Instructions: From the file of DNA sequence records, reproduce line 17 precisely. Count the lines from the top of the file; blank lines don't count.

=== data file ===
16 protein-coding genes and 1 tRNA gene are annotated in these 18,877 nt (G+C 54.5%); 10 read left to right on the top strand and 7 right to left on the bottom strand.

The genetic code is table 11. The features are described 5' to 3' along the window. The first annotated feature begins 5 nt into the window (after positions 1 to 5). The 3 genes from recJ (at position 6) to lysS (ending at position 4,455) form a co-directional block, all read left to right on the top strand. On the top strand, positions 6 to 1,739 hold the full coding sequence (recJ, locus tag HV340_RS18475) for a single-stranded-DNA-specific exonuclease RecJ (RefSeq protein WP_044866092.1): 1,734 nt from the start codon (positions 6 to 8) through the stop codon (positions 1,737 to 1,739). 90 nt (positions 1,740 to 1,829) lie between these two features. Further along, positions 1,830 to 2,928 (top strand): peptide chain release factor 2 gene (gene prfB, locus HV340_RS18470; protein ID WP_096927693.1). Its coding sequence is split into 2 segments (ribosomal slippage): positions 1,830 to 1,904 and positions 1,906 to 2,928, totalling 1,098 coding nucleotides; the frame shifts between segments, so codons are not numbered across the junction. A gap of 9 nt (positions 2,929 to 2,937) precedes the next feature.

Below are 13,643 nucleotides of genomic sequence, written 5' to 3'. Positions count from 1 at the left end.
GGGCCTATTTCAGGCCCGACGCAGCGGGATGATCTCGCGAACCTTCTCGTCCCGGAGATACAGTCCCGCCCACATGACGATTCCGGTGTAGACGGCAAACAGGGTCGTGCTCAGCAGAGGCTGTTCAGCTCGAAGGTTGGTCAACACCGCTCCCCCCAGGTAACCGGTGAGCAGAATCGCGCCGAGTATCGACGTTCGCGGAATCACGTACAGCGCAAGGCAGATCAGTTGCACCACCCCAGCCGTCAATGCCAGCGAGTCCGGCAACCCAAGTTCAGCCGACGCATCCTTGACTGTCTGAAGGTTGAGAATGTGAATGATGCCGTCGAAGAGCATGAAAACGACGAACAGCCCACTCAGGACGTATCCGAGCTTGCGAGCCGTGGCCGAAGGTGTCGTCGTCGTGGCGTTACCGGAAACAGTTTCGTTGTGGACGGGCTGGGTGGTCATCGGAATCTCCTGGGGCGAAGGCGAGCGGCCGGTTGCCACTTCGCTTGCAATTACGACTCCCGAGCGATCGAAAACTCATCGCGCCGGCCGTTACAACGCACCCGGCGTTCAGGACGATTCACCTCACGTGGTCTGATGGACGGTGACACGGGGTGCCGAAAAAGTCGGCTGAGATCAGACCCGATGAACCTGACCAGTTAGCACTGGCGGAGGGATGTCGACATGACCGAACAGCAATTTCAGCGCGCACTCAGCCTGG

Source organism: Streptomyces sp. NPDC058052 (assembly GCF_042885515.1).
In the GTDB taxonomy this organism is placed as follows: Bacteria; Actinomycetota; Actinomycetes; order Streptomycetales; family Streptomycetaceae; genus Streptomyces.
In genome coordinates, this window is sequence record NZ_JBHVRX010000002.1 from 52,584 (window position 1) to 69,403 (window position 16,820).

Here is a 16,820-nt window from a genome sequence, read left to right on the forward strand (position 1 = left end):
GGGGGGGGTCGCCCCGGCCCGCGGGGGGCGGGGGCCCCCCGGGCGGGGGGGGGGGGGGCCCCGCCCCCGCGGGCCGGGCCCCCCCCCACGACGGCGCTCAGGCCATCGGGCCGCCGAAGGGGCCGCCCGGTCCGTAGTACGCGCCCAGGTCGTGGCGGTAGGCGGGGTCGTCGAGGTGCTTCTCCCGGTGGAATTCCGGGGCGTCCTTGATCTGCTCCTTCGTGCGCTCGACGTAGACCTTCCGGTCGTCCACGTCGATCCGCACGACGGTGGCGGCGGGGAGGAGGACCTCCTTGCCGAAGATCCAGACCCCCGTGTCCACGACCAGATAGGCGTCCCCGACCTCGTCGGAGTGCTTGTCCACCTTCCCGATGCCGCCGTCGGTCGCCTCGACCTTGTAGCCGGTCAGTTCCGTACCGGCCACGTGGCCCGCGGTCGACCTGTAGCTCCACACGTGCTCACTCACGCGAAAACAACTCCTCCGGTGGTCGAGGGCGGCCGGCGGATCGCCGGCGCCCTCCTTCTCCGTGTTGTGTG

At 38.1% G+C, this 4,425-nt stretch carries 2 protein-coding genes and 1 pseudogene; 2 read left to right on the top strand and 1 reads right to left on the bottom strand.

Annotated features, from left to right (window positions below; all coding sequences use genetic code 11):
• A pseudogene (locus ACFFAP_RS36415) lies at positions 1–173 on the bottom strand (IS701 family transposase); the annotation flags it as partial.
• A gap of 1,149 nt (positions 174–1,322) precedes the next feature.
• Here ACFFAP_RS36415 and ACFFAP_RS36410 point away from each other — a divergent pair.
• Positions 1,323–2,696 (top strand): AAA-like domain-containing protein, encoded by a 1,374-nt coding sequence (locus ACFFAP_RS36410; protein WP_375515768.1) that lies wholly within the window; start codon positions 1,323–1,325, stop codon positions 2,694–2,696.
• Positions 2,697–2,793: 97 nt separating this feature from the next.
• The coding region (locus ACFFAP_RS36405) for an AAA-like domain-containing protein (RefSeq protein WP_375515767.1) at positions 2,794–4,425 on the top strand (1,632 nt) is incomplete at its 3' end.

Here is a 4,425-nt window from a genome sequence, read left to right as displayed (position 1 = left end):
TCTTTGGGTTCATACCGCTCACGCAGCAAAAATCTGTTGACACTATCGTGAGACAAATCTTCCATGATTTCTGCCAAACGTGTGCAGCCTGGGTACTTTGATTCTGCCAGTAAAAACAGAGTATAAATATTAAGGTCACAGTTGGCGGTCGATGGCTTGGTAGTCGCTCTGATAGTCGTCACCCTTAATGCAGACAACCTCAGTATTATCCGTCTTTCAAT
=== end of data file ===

• The coding region (locus ACFFAP_RS36405) for an AAA-like domain-containing protein (RefSeq protein WP_375515767.1) at positions 2,794–4,425 on the top strand (1,632 nt) is incomplete at its 3' end.